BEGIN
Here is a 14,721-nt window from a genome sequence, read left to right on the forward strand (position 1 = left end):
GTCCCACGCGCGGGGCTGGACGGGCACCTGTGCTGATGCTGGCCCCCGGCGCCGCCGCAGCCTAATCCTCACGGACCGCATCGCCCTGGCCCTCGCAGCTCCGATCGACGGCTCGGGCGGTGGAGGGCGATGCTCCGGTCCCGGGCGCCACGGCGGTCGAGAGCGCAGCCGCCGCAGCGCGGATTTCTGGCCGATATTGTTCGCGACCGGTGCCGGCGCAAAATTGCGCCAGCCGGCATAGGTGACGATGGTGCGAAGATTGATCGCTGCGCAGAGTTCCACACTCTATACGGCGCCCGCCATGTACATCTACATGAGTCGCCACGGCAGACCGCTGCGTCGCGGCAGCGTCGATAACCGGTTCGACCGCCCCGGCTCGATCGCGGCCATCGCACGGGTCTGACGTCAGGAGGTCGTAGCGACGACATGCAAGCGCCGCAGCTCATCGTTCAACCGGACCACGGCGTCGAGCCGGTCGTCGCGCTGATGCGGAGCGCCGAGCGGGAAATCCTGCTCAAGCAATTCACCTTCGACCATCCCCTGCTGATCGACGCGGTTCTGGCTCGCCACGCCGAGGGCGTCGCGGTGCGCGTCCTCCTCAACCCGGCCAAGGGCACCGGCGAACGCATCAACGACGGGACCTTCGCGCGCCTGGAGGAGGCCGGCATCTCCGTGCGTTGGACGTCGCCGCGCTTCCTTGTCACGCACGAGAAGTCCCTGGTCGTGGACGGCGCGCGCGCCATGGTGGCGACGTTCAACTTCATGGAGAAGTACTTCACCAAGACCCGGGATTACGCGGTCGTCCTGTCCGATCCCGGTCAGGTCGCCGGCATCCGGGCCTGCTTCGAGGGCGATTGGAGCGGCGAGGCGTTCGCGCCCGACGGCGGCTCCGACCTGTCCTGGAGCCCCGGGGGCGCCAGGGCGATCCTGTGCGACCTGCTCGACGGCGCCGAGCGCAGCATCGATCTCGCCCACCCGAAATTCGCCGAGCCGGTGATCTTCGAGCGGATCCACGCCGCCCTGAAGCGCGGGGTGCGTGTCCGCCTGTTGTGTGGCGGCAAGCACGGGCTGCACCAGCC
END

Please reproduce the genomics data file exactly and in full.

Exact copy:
Here is a 14,721-nt window from a genome sequence, read left to right on the forward strand (position 1 = left end):
GTCCCACGCGCGGGGCTGGACGGGCACCTGTGCTGATGCTGGCCCCCGGCGCCGCCGCAGCCTAATCCTCACGGACCGCATCGCCCTGGCCCTCGCAGCTCCGATCGACGGCTCGGGCGGTGGAGGGCGATGCTCCGGTCCCGGGCGCCACGGCGGTCGAGAGCGCAGCCGCCGCAGCGCGGATTTCTGGCCGATATTGTTCGCGACCGGTGCCGGCGCAAAATTGCGCCAGCCGGCATAGGTGACGATGGTGCGAAGATTGATCGCTGCGCAGAGTTCCACACTCTATACGGCGCCCGCCATGTACATCTACATGAGTCGCCACGGCAGACCGCTGCGTCGCGGCAGCGTCGATAACCGGTTCGACCGCCCCGGCTCGATCGCGGCCATCGCACGGGTCTGACGTCAGGAGGTCGTAGCGACGACATGCAAGCGCCGCAGCTCATCGTTCAACCGGACCACGGCGTCGAGCCGGTCGTCGCGCTGATGCGGAGCGCCGAGCGGGAAATCCTGCTCAAGCAATTCACCTTCGACCATCCCCTGCTGATCGACGCGGTTCTGGCTCGCCACGCCGAGGGCGTCGCGGTGCGCGTCCTCCTCAACCCGGCCAAGGGCACCGGCGAACGCATCAACGACGGGACCTTCGCGCGCCTGGAGGAGGCCGGCATCTCCGTGCGTTGGACGTCGCCGCGCTTCCTTGTCACGCACGAGAAGTCCCTGGTCGTGGACGGCGCGCGCGCCATGGTGGCGACGTTCAACTTCATGGAGAAGTACTTCACCAAGACCCGGGATTACGCGGTCGTCCTGTCCGATCCCGGTCAGGTCGCCGGCATCCGGGCCTGCTTCGAGGGCGATTGGAGCGGCGAGGCGTTCGCGCCCGACGGCGGCTCCGACCTGTCCTGGAGCCCCGGGGGCGCCAGGGCGATCCTGTGCGACCTGCTCGACGGCGCCGAGCGCAGCATCGATCTCGCCCACCCGAAATTCGCCGAGCCGGTGATCTTCGAGCGGATCCACGCCGCCCTGAAGCGCGGGGTGCGTGTCCGCCTGTTGTGTGGCGGCAAGCACGGGCTGCACCAGCC